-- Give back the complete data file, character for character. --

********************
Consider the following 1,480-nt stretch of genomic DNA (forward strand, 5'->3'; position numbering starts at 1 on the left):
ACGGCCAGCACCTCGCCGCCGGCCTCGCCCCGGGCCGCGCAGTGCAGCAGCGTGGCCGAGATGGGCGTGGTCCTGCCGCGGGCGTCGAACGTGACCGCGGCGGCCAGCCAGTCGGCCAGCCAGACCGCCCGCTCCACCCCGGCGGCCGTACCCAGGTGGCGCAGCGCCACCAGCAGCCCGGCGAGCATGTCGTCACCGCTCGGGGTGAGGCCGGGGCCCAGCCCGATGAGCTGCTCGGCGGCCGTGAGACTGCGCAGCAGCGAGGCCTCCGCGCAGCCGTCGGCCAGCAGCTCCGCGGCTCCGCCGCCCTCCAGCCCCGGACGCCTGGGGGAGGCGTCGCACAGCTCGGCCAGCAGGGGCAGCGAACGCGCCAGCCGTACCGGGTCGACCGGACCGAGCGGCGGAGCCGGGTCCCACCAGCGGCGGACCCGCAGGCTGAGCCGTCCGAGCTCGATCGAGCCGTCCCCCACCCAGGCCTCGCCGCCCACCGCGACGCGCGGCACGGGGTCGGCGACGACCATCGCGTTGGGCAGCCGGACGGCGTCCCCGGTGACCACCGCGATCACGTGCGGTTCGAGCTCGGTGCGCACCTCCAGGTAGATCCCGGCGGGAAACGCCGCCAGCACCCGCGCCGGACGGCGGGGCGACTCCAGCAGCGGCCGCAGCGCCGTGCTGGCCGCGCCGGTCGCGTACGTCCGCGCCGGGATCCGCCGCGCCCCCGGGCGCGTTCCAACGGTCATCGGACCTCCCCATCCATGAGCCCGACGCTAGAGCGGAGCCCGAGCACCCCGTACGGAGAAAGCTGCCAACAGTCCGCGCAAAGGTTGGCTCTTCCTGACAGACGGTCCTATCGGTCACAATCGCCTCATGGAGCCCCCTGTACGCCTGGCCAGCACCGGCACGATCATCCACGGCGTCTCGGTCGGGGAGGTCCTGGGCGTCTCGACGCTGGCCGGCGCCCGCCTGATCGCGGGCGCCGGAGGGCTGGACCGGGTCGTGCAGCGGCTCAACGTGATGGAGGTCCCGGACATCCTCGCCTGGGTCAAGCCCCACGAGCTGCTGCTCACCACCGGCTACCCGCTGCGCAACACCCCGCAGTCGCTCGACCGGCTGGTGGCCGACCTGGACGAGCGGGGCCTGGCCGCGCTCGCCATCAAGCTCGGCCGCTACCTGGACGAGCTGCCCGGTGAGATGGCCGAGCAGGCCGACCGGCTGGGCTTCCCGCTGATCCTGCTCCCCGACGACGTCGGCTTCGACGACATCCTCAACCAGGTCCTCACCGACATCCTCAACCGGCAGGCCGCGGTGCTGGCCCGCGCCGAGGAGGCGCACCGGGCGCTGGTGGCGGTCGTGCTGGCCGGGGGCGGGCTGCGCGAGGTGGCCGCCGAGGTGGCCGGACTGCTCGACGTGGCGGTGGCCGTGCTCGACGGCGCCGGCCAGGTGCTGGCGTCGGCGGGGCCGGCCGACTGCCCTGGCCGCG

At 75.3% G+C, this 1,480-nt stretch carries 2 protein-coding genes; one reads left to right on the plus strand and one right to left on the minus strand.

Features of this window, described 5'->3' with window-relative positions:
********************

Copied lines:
Consider the following 1,480-nt stretch of genomic DNA (forward strand, 5'->3'; position numbering starts at 1 on the left):
ACGGCCAGCACCTCGCCGCCGGCCTCGCCCCGGGCCGCGCAGTGCAGCAGCGTGGCCGAGATGGGCGTGGTCCTGCCGCGGGCGTCGAACGTGACCGCGGCGGCCAGCCAGTCGGCCAGCCAGACCGCCCGCTCCACCCCGGCGGCCGTACCCAGGTGGCGCAGCGCCACCAGCAGCCCGGCGAGCATGTCGTCACCGCTCGGGGTGAGGCCGGGGCCCAGCCCGATGAGCTGCTCGGCGGCCGTGAGACTGCGCAGCAGCGAGGCCTCCGCGCAGCCGTCGGCCAGCAGCTCCGCGGCTCCGCCGCCCTCCAGCCCCGGACGCCTGGGGGAGGCGTCGCACAGCTCGGCCAGCAGGGGCAGCGAACGCGCCAGCCGTACCGGGTCGACCGGACCGAGCGGCGGAGCCGGGTCCCACCAGCGGCGGACCCGCAGGCTGAGCCGTCCGAGCTCGATCGAGCCGTCCCCCACCCAGGCCTCGCCGCCCACCGCGACGCGCGGCACGGGGTCGGCGACGACCATCGCGTTGGGCAGCCGGACGGCGTCCCCGGTGACCACCGCGATCACGTGCGGTTCGAGCTCGGTGCGCACCTCCAGGTAGATCCCGGCGGGAAACGCCGCCAGCACCCGCGCCGGACGGCGGGGCGACTCCAGCAGCGGCCGCAGCGCCGTGCTGGCCGCGCCGGTCGCGTACGTCCGCGCCGGGATCCGCCGCGCCCCCGGGCGCGTTCCAACGGTCATCGGACCTCCCCATCCATGAGCCCGACGCTAGAGCGGAGCCCGAGCACCCCGTACGGAGAAAGCTGCCAACAGTCCGCGCAAAGGTTGGCTCTTCCTGACAGACGGTCCTATCGGTCACAATCGCCTCATGGAGCCCCCTGTACGCCTGGCCAGCACCGGCACGATCATCCACGGCGTCTCGGTCGGGGAGGTCCTGGGCGTCTCGACGCTGGCCGGCGCCCGCCTGATCGCGGGCGCCGGAGGGCTGGACCGGGTCGTGCAGCGGCTCAACGTGATGGAGGTCCCGGACATCCTCGCCTGGGTCAAGCCCCACGAGCTGCTGCTCACCACCGGCTACCCGCTGCGCAACACCCCGCAGTCGCTCGACCGGCTGGTGGCCGACCTGGACGAGCGGGGCCTGGCCGCGCTCGCCATCAAGCTCGGCCGCTACCTGGACGAGCTGCCCGGTGAGATGGCCGAGCAGGCCGACCGGCTGGGCTTCCCGCTGATCCTGCTCCCCGACGACGTCGGCTTCGACGACATCCTCAACCAGGTCCTCACCGACATCCTCAACCGGCAGGCCGCGGTGCTGGCCCGCGCCGAGGAGGCGCACCGGGCGCTGGTGGCGGTCGTGCTGGCCGGGGGCGGGCTGCGCGAGGTGGCCGCCGAGGTGGCCGGACTGCTCGACGTGGCGGTGGCCGTGCTCGACGGCGCCGGCCAGGTGCTGGCGTCGGCGGGGCCGGCCGACTGCCCTGGCCGCG

At 75.3% G+C, this 1,480-nt stretch carries 2 protein-coding genes; one reads left to right on the plus strand and one right to left on the minus strand.

Features of this window, described 5'->3' with window-relative positions: